The photo above is of a honey tree. The Orang Rimba, who have for centuries hunted and gathered their way around the forests of what is now the Sumatran province of Jambi, have been collecting honey from this tree for as long as anyone can remember. (If you squint, you might be able to see the pegs they have driven in to the side of the tree to climb its great heights.) “Now the bees don’t want to come here any more,” said Gentar, a Rimba man who currently stays with his family under a nearby palm tree. “There’s nothing for them to eat in a palm oil plantation.”
The area where Gentar lives is at the edge of the Bukit Duabelas national park. Or it should be, but the edge of the park keeps moving, shrinking back towards the core as people hungry for land on which to grow rubber and oil palm take their chain-saws to the “protected” area. These people, incidentally, include Orang Rimba, who increasingly need cash to buy things that the shrinking forest can no longer provide (food, treatment for previously unknown diseases). They also need cash to buy things that help them generate cash more quickly, most notably chainsaws, motorbikes and handphones. Cutting down trees because so many trees have been cut down: a particularly vicious vicious circle. (An aside: I try to avoid the monk-on-a-cellphone type of cliche, but I did do a double take at the well-formed man in a loin cloth riding a Honda.)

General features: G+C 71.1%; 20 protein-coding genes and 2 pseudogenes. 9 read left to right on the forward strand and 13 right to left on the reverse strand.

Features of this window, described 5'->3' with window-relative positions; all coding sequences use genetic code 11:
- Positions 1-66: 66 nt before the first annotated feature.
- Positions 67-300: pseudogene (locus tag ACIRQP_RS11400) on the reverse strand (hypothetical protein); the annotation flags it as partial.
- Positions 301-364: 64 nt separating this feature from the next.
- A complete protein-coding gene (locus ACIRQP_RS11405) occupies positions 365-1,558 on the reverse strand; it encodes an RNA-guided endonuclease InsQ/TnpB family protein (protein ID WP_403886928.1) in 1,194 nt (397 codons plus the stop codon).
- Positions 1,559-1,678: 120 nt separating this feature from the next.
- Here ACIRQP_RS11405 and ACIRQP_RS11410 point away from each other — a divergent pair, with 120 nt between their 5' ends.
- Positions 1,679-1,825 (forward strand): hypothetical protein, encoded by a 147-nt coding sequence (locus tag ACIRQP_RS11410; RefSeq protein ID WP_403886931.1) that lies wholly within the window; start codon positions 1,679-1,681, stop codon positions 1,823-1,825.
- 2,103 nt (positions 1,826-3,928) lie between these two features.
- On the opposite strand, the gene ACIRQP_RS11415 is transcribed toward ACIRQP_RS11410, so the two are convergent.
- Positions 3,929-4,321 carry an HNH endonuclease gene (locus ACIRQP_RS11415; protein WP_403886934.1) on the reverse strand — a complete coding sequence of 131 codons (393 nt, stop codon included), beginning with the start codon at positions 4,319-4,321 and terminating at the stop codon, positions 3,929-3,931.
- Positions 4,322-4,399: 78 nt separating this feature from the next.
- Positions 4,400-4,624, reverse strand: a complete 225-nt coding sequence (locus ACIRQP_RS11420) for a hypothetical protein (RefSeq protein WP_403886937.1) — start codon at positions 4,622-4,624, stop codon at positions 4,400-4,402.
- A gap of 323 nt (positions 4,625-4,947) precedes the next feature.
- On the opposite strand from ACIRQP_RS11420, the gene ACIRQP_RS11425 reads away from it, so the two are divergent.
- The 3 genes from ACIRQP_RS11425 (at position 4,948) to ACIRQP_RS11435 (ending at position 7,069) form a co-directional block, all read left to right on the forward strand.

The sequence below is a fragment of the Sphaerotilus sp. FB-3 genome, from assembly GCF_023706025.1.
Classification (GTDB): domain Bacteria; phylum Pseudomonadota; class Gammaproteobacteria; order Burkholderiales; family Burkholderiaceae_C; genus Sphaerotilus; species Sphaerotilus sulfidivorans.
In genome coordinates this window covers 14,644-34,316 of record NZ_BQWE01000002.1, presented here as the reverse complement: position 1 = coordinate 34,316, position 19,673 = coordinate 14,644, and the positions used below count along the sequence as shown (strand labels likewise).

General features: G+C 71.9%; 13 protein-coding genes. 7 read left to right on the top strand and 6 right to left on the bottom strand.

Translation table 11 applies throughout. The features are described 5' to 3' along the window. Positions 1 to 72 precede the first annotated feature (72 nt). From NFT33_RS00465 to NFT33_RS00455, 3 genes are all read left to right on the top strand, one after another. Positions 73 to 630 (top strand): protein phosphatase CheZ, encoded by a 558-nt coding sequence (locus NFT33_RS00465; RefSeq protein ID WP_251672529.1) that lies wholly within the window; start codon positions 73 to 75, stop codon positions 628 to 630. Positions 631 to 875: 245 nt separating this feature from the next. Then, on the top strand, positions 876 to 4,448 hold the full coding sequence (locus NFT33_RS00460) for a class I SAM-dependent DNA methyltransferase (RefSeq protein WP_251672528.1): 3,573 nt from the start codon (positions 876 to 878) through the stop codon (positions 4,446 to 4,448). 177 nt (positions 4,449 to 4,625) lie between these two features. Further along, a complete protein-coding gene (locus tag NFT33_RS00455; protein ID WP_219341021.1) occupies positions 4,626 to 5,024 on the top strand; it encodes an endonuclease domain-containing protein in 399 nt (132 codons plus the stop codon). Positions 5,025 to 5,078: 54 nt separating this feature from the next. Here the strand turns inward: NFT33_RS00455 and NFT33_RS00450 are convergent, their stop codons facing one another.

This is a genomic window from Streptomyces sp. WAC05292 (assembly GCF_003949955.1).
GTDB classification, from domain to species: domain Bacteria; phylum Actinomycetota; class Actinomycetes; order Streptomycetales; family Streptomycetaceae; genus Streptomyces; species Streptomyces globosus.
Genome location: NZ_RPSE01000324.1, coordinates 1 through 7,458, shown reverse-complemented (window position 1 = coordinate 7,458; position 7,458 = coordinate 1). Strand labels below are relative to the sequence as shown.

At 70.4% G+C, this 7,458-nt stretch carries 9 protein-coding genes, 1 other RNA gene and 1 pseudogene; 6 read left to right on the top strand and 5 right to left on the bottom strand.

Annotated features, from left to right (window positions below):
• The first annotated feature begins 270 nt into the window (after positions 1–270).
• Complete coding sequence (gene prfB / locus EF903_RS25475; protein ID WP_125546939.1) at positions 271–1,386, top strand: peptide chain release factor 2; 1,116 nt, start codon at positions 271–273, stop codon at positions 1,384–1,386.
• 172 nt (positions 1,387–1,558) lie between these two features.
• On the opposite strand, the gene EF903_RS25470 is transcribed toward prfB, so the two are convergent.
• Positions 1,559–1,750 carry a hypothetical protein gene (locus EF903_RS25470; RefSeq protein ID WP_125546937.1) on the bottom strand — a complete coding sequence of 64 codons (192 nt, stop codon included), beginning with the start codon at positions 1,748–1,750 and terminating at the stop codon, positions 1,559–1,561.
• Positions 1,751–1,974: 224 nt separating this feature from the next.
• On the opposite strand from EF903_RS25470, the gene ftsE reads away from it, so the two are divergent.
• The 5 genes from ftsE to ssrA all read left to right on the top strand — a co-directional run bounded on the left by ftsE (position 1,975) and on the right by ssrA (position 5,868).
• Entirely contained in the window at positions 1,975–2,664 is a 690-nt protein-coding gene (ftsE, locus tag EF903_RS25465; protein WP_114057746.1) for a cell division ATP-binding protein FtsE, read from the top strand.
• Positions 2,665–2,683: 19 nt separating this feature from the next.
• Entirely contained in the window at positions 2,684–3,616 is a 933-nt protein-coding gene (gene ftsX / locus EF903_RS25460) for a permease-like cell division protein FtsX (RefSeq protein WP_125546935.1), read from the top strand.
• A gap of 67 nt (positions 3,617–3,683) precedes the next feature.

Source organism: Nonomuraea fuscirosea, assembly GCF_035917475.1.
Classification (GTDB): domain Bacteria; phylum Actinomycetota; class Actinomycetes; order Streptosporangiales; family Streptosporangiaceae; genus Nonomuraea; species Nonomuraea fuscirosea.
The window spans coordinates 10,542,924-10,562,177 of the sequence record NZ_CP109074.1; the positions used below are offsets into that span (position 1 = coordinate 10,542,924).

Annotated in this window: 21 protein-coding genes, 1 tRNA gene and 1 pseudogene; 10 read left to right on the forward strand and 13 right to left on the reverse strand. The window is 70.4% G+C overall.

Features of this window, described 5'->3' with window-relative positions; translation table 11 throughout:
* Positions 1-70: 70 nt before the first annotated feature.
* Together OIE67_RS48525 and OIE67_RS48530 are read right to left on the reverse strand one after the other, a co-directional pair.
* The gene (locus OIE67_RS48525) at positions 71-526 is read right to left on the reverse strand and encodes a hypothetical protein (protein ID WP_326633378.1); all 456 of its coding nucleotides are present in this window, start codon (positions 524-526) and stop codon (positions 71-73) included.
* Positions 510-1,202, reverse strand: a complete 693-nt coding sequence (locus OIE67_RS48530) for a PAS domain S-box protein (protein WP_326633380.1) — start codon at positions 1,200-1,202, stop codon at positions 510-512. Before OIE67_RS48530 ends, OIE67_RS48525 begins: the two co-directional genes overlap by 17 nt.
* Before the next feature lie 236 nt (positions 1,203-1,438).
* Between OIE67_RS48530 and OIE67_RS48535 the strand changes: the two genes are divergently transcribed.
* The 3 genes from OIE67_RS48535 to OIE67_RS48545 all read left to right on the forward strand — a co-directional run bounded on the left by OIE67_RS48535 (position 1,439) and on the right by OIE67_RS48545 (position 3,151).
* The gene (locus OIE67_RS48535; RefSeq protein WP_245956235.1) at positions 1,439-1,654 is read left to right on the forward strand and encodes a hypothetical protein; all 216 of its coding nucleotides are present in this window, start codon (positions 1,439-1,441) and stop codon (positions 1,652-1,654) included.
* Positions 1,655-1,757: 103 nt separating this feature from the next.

Indonesia’s laws related to national forests are confused. I need to do more homework around this, but my understanding is that under conservation law humans aren’t allowed to live in national parks, while under human rights law, indigenous communities are allowed to use national park land in ways that maintain their customs and traditions. One of the customs and traditions of Orang Rimba is clearing patches of forest to plant subsistence crops such as cassava. But does that extend to clearing forest to plant a cash crop such as rubber? Does a tradition from the era of the axe hold in the era of the chainsaw?
The bulk of the deforestation comes not from Orang Rimba themselves but from people who clear land in large quantities and and parcel it up to sell to smallholders who want to plug in to the commodity boom that is fertilising the rococo mansions that now sprout around plantation areas. I rode for an hour on Gentar’s motorbike from the place where the original 2004 National Park boundary marker used to be (it has now disappeared) to the first sign of any primary forest. The last few hundred yards were littered with the skeletons of trees that had been felled in the previous few days. In four days in and around the park I did not see any indication that the National Park was being protected in any way. No forestry patrols, no rangers, no boundary markers, not even any of those futile “Clearing of land prohibited” signs. Also, no bees.
For those interested in the challenges faced by ancient hunter-gatherer cultures seduced and/or assaulted by modernity, I recommend Butet Manurung’s The Jungle School, an account of her struggle with the notion (and practice) of educating Orang Rimba children. Including Gentar.